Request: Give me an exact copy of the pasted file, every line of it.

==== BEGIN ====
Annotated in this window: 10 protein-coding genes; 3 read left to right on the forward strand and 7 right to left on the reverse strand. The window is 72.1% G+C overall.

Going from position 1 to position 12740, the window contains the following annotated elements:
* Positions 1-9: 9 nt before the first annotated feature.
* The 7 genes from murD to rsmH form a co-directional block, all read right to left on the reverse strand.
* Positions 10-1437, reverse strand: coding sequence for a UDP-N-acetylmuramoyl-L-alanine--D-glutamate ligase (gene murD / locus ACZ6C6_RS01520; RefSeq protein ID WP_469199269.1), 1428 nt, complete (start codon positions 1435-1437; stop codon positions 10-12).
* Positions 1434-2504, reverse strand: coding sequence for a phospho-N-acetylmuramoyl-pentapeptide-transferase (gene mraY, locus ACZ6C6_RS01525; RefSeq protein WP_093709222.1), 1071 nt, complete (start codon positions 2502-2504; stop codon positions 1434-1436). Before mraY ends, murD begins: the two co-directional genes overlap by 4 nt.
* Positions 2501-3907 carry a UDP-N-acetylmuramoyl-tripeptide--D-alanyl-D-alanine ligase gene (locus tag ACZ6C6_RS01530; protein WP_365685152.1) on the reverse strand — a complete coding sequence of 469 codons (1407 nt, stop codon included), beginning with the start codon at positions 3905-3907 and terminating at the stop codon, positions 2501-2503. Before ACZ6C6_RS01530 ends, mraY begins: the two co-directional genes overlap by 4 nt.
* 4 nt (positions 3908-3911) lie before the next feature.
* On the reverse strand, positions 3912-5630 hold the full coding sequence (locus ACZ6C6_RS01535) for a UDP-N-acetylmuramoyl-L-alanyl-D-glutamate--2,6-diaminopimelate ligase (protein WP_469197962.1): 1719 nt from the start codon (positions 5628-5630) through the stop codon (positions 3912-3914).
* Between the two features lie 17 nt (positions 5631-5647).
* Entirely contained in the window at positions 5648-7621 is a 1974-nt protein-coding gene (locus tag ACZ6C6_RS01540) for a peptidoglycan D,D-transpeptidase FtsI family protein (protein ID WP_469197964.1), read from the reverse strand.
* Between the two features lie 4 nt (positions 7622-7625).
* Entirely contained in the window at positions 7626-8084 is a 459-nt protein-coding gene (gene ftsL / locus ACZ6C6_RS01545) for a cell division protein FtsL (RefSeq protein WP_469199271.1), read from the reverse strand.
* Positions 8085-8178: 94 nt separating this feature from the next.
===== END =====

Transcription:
Annotated in this window: 10 protein-coding genes; 3 read left to right on the forward strand and 7 right to left on the reverse strand. The window is 72.1% G+C overall.

Going from position 1 to position 12740, the window contains the following annotated elements:
* Positions 1-9: 9 nt before the first annotated feature.
* The 7 genes from murD to rsmH form a co-directional block, all read right to left on the reverse strand.
* Positions 10-1437, reverse strand: coding sequence for a UDP-N-acetylmuramoyl-L-alanine--D-glutamate ligase (gene murD / locus ACZ6C6_RS01520; RefSeq protein ID WP_469199269.1), 1428 nt, complete (start codon positions 1435-1437; stop codon positions 10-12).
* Positions 1434-2504, reverse strand: coding sequence for a phospho-N-acetylmuramoyl-pentapeptide-transferase (gene mraY, locus ACZ6C6_RS01525; RefSeq protein WP_093709222.1), 1071 nt, complete (start codon positions 2502-2504; stop codon positions 1434-1436). Before mraY ends, murD begins: the two co-directional genes overlap by 4 nt.
* Positions 2501-3907 carry a UDP-N-acetylmuramoyl-tripeptide--D-alanyl-D-alanine ligase gene (locus tag ACZ6C6_RS01530; protein WP_365685152.1) on the reverse strand — a complete coding sequence of 469 codons (1407 nt, stop codon included), beginning with the start codon at positions 3905-3907 and terminating at the stop codon, positions 2501-2503. Before ACZ6C6_RS01530 ends, mraY begins: the two co-directional genes overlap by 4 nt.
* 4 nt (positions 3908-3911) lie before the next feature.
* On the reverse strand, positions 3912-5630 hold the full coding sequence (locus ACZ6C6_RS01535) for a UDP-N-acetylmuramoyl-L-alanyl-D-glutamate--2,6-diaminopimelate ligase (protein WP_469197962.1): 1719 nt from the start codon (positions 5628-5630) through the stop codon (positions 3912-3914).
* Between the two features lie 17 nt (positions 5631-5647).
* Entirely contained in the window at positions 5648-7621 is a 1974-nt protein-coding gene (locus tag ACZ6C6_RS01540) for a peptidoglycan D,D-transpeptidase FtsI family protein (protein ID WP_469197964.1), read from the reverse strand.
* Between the two features lie 4 nt (positions 7622-7625).
* Entirely contained in the window at positions 7626-8084 is a 459-nt protein-coding gene (gene ftsL / locus ACZ6C6_RS01545) for a cell division protein FtsL (RefSeq protein WP_469199271.1), read from the reverse strand.
* Positions 8085-8178: 94 nt separating this feature from the next.